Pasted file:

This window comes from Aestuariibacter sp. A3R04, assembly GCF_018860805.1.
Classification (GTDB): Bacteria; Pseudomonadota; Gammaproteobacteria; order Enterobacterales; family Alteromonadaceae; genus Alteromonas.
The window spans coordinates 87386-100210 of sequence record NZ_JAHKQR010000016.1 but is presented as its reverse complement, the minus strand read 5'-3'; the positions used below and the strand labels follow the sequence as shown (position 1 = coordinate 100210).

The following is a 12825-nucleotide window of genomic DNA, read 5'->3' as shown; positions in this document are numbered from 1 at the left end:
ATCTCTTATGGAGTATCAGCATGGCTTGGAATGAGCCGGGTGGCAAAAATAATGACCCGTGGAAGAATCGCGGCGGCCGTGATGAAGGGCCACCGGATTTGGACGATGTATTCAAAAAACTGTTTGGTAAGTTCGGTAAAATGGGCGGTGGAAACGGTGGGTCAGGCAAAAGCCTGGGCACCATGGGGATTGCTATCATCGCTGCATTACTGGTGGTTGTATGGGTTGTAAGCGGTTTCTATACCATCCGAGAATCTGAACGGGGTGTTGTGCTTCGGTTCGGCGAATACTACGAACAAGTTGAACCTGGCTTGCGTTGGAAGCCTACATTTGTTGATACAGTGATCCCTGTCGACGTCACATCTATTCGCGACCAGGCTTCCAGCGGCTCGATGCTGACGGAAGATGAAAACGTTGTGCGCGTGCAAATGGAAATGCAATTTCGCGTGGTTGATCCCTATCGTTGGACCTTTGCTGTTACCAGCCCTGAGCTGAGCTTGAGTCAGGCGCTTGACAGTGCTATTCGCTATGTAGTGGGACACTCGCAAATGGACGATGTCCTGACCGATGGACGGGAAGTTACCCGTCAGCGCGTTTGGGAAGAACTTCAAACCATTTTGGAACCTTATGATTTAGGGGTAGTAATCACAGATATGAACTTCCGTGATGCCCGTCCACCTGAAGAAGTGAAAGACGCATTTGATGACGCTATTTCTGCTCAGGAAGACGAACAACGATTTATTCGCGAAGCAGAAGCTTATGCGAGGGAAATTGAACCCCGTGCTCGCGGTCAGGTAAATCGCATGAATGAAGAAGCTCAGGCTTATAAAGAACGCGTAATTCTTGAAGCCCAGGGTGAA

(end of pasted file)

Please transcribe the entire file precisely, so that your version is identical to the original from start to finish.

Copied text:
This window comes from Aestuariibacter sp. A3R04, assembly GCF_018860805.1.
Classification (GTDB): Bacteria; Pseudomonadota; Gammaproteobacteria; order Enterobacterales; family Alteromonadaceae; genus Alteromonas.
The window spans coordinates 87386-100210 of sequence record NZ_JAHKQR010000016.1 but is presented as its reverse complement, the minus strand read 5'-3'; the positions used below and the strand labels follow the sequence as shown (position 1 = coordinate 100210).

The following is a 12825-nucleotide window of genomic DNA, read 5'->3' as shown; positions in this document are numbered from 1 at the left end:
ATCTCTTATGGAGTATCAGCATGGCTTGGAATGAGCCGGGTGGCAAAAATAATGACCCGTGGAAGAATCGCGGCGGCCGTGATGAAGGGCCACCGGATTTGGACGATGTATTCAAAAAACTGTTTGGTAAGTTCGGTAAAATGGGCGGTGGAAACGGTGGGTCAGGCAAAAGCCTGGGCACCATGGGGATTGCTATCATCGCTGCATTACTGGTGGTTGTATGGGTTGTAAGCGGTTTCTATACCATCCGAGAATCTGAACGGGGTGTTGTGCTTCGGTTCGGCGAATACTACGAACAAGTTGAACCTGGCTTGCGTTGGAAGCCTACATTTGTTGATACAGTGATCCCTGTCGACGTCACATCTATTCGCGACCAGGCTTCCAGCGGCTCGATGCTGACGGAAGATGAAAACGTTGTGCGCGTGCAAATGGAAATGCAATTTCGCGTGGTTGATCCCTATCGTTGGACCTTTGCTGTTACCAGCCCTGAGCTGAGCTTGAGTCAGGCGCTTGACAGTGCTATTCGCTATGTAGTGGGACACTCGCAAATGGACGATGTCCTGACCGATGGACGGGAAGTTACCCGTCAGCGCGTTTGGGAAGAACTTCAAACCATTTTGGAACCTTATGATTTAGGGGTAGTAATCACAGATATGAACTTCCGTGATGCCCGTCCACCTGAAGAAGTGAAAGACGCATTTGATGACGCTATTTCTGCTCAGGAAGACGAACAACGATTTATTCGCGAAGCAGAAGCTTATGCGAGGGAAATTGAACCCCGTGCTCGCGGTCAGGTAAATCGCATGAATGAAGAAGCTCAGGCTTATAAAGAACGCGTAATTCTTGAAGCCCAGGGTGAA